GARDINER — Yellowstone National Park started shipping many of its famous wild bison to slaughter Wednesday to drive down the size of the park’s herds and respond to concerns by the livestock industry over a disease carried by the animals.
Thirty animals have been shipped to slaughterhouses, and officials plan to send an additional 63 in the next few days. The bison were weighed and tested for disease for research purposes, and the remaining animals were crowded into holding pens to await shipment.
The park’s actions are driven by an agreement in 2000 with Montana officials that requires it to control its bison herds. The meat will be distributed to American Indian tribes that traditionally subsisted on bison.
“Nobody here wants to be doing this,” park spokeswoman Jody Lyle said after the bison were prodded into trailers for shipment. “It’s time for a change.”
About 150 of the animals have been captured this winter trying to migrate out of the park in search of food at lower elevations in Montana. Ranchers worry about bison infected with brucellosis, a disease that can cause cattle to abort their young.
There have been no recorded bison-to-cattle transmissions of brucellosis, and critics say the slaughters are unnecessary. Captured bison that test negative for it are not spared.
“This is not OK. It’s really that simple,” said Stephany Seay with the Buffalo Field Campaign, a bison advocacy group.
Rick Lamplugh said he moved last May from Oregon to the small town of Gardiner, at the northern entrance to the park, in large part for the wildlife viewing opportunities. The park and state agencies need rethink their policies on bison so they can be “treated like any other wildlife,” he said.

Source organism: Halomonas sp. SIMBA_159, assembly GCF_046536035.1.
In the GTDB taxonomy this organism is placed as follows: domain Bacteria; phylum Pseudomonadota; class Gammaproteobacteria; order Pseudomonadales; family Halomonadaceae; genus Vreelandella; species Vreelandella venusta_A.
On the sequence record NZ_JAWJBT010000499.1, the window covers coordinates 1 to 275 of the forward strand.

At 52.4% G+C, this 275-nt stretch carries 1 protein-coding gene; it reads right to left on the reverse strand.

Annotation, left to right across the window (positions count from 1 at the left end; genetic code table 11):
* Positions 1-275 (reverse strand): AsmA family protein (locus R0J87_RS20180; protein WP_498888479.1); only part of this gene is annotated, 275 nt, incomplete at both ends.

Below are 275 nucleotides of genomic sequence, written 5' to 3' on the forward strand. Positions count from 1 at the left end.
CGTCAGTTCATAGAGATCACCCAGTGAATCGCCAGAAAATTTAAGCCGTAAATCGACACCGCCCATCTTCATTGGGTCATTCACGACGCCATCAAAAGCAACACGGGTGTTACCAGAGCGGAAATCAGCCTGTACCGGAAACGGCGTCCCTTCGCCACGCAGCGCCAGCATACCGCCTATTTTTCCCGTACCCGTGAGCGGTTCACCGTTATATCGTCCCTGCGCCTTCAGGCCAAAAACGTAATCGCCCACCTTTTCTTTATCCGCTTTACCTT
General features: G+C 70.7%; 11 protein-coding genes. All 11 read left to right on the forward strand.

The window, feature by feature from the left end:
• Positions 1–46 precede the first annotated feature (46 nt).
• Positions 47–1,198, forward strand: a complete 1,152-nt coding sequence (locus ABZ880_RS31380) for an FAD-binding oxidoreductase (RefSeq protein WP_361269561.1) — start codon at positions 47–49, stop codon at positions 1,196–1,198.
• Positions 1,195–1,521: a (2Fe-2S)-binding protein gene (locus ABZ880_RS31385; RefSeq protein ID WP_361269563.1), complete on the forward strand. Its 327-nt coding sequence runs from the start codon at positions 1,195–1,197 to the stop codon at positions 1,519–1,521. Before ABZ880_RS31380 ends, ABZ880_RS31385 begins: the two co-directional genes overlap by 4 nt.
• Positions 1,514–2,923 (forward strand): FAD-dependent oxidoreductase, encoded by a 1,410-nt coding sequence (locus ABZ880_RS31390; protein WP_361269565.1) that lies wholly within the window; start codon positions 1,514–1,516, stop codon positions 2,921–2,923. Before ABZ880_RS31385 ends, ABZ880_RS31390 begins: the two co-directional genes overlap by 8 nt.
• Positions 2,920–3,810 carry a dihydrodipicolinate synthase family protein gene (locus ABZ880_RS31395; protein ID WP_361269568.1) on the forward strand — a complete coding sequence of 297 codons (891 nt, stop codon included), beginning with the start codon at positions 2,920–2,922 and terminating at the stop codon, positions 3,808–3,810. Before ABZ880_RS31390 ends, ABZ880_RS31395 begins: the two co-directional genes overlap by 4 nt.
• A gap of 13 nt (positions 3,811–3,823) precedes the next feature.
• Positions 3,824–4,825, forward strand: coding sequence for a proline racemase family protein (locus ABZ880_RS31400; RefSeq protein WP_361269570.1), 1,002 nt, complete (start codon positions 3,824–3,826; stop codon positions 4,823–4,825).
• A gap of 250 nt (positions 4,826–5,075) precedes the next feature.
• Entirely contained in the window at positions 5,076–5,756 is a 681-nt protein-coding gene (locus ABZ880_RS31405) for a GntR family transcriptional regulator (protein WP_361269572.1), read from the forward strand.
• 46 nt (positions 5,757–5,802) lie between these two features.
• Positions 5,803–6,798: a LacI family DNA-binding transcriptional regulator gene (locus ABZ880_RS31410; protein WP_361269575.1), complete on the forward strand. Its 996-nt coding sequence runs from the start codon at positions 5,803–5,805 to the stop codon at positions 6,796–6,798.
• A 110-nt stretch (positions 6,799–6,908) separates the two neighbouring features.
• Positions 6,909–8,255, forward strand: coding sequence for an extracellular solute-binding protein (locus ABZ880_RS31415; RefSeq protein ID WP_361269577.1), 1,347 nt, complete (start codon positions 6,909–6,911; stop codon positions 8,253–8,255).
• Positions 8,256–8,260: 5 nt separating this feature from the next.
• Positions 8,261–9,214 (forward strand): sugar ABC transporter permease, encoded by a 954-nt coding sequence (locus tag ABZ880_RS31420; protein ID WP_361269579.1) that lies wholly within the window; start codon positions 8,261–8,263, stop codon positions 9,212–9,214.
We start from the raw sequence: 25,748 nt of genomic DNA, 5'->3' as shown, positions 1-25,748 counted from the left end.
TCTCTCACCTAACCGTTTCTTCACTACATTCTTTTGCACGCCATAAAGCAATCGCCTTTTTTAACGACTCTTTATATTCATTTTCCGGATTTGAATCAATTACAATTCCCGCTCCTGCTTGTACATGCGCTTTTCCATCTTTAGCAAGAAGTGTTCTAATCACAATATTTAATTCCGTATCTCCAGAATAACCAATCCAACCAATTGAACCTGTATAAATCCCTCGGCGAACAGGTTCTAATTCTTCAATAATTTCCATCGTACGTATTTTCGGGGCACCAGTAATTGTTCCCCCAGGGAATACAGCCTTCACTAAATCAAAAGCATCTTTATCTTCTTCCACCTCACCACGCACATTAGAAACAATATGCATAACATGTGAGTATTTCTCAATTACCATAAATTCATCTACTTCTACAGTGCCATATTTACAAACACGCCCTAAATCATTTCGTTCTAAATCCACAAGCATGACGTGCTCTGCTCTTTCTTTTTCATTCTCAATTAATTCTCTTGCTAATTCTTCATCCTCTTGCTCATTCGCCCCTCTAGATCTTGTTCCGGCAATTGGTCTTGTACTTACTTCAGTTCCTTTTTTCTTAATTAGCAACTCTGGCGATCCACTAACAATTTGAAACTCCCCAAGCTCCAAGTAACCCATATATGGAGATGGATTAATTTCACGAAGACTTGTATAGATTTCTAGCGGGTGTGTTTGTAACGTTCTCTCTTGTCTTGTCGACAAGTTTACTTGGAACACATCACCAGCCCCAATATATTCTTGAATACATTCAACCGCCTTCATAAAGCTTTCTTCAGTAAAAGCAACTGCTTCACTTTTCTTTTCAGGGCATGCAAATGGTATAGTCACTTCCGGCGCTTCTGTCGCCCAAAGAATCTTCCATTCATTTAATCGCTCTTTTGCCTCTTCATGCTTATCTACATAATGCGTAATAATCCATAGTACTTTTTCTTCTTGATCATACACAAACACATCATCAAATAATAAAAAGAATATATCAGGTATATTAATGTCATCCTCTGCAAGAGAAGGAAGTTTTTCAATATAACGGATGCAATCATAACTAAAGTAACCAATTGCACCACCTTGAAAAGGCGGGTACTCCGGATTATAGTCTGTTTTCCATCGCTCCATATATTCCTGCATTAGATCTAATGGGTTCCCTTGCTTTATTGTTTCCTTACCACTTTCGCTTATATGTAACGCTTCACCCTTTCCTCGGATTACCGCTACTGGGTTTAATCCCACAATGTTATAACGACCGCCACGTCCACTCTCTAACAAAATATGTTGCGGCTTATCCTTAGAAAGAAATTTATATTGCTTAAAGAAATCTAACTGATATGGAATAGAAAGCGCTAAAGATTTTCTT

Tens of millions of bison, also known as buffalo, once roamed North America. Commercial hunting drove the species to near-extinction in the late 1800s before conservationists — including former President Theodore Roosevelt — intervened when only dozens were left.
Yellowstone is home to one of the few remaining wild populations. Millions of tourists visit the park each year to see the animals, a top attraction at the nation’s first national park. The animals also are the symbol of the National Park Service.
Since the 1980s, worry over brucellosis has prompted the killing of about 8,200 park bison, most of them sent to slaughter. In recent years, state, federal and tribal agencies have tried to emphasize public hunts that occur just outside the park’s boundaries.
Hunters so far this winter have killed more than 400 of the animals, said Andrea Jones with Montana Fish, Wildlife and Parks. That’s the most since 1989. The vast majority were shot by members of American Indian tribes that have treaty hunting rights in the Yellowstone region.
Detracting from the hunt’s success has been an unprecedented number of animals that were merely wounded and retreated to the park after being shot.
Up to 50 wounded bison were killed by state and federal wildlife agents, Jones said.
The park had 4,900 bison at last count, well above the 3,000 dictated under the agreement. Park officials set a goal this year of removing 600 to 900 of the animals. More shipments to slaughter are possible in coming weeks if large groups of bison move into Montana, although a mild winter has reduced this year’s migration compared with previous years.
During the past decade, Montana Gov. Steve Bullock and his predecessor moved to allow bison into areas adjacent to the park. Yellowstone administrators have supported those efforts, but they say they are bound under the 2000 agreement to keep the bison herds in check.
Alternatives — such as transferring some Yellowstone bison to lands outside the park — are under consideration but unlikely to take effect soon. Park workers are holding back from slaughter 57 bison calves and yearlings for potential future placement elsewhere if the opportunity arises, park spokeswoman Amy Bartlett said.
If that doesn’t happen, the animals will be slaughtered, she said.
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